Difference between revisions of "Problem with e1000: EEPROM Checksum Is Not Valid"

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(From Mat's Blog)
(Solutions: Added Auke Kok's patches.)
Line 12: Line 12:
  
 
Try to reload the e1000 module until the ethernet is pluged in, and the hardware have a chance to detect a link.
 
Try to reload the e1000 module until the ethernet is pluged in, and the hardware have a chance to detect a link.
 +
 +
=== Use e1000e---Kernel Patch ===
 +
Auke Kok published two patches in October 2007 that help solve both the "corrupted" EEPROM read and bad latency.
 +
One of the patches moves many network cards over to the e1000e (e1000 for PCI-Express) module. The second disables some PCIe power management features that were the cause for the bad EEPROM read and some stability issues.
 +
[http://kerneltrap.org/mailarchive/linux-netdev/2007/10/31/374579 <nowiki>[PATCH 3/4] e1000/e1000e: Move PCI-Express device IDs over to e1000e</nowiki>]
 +
[http://kerneltrap.org/mailarchive/linux-netdev/2007/10/31/374573 <nowiki>[PATCH 2/4] e1000e: Disable L1 ASPM power savings for 82573 mobile variants</nowiki>]
 +
Refer to [http://www.linuxhq.com/patch-howto.html LinuxHQ] on how to apply kernel patches.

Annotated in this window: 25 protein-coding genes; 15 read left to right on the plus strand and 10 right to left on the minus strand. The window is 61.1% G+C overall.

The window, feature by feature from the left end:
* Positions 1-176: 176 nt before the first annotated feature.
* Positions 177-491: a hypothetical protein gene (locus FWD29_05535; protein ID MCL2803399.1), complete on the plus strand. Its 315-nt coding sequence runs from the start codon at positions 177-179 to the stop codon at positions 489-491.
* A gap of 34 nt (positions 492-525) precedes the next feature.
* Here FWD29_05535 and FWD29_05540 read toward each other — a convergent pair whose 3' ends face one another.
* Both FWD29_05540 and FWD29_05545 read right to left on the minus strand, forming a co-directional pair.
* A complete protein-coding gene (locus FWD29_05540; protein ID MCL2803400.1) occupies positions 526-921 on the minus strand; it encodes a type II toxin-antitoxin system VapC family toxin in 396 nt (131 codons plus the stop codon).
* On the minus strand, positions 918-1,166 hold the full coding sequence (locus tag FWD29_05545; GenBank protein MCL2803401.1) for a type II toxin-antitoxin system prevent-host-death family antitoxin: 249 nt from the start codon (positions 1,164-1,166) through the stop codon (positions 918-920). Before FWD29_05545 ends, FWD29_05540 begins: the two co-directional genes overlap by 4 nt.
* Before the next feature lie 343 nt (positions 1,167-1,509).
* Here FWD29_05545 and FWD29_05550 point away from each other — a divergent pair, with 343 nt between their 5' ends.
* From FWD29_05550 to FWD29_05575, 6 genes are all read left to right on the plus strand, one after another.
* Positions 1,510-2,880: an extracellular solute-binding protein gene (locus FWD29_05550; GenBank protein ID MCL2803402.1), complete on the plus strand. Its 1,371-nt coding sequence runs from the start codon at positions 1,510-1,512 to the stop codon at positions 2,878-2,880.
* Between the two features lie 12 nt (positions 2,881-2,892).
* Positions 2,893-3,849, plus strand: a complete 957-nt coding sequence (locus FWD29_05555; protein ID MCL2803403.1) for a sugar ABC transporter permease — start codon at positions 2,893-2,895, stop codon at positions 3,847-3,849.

=== From Lenovo ===
 
=== From Lenovo ===

Revision as of 18:16, 25 February 2008

Problem Description

On certain ThinkPads, e1000 driver for Intel Gigabit controller fails to load with the following error message in /var/log/messages:

e1000: 0000:02:00.0: e1000_probe: The EEPROM Checksum Is Not Valid
e1000: probe of 0000:02:00.0 failed with error -5 

The problem is caused by a power savings feature obstructing normal operation, and causes the first bytes read from the EEPROM to be corrupt, resulting in a random or invalid MAC address (but no other data corruption). The EEPROM checksum test traps the problem and the driver refuses to load.

Solutions

Try to reload the e1000 module until the ethernet is pluged in, and the hardware have a chance to detect a link.

Use e1000e---Kernel Patch

Auke Kok published two patches in October 2007 that help solve both the "corrupted" EEPROM read and bad latency. One of the patches moves many network cards over to the e1000e (e1000 for PCI-Express) module. The second disables some PCIe power management features that were the cause for the bad EEPROM read and some stability issues.

[PATCH 3/4] e1000/e1000e: Move PCI-Express device IDs over to e1000e
[PATCH 2/4] e1000e: Disable L1 ASPM power savings for 82573 mobile variants

Refer to LinuxHQ on how to apply kernel patches.

From Lenovo

Lenovo provides a script that uses 'ethtool' command to update the card's settings. They say it is for SLED 10 but the Linux flavor shouldn't really matter. For some users, neither of the circumventions listed below help, but this script does!

Via module parameter

In recent kernels (at least with 2.6.22, maybe also in 2.6.21) there is a kernel module option to make the module ignore the error.

Load the module like this

modprobe e1000 eeprom_bad_csum_allow=1

You might also apply that parameter via modprobe.d or if you are using Debian/Ubuntu as append-line in your bootloader: e1000.eeprom_bad_csum_allow=1

From Mat's Blog

The fundamental solution is explained at Mat's Blog which directs the reader to Intel's site to download PROBOOT.EXE. Extract files from PROBOOT.EXE onto a bootable DOS device. Boot from it. Then run the command "IBAUTIL -DEFCFG"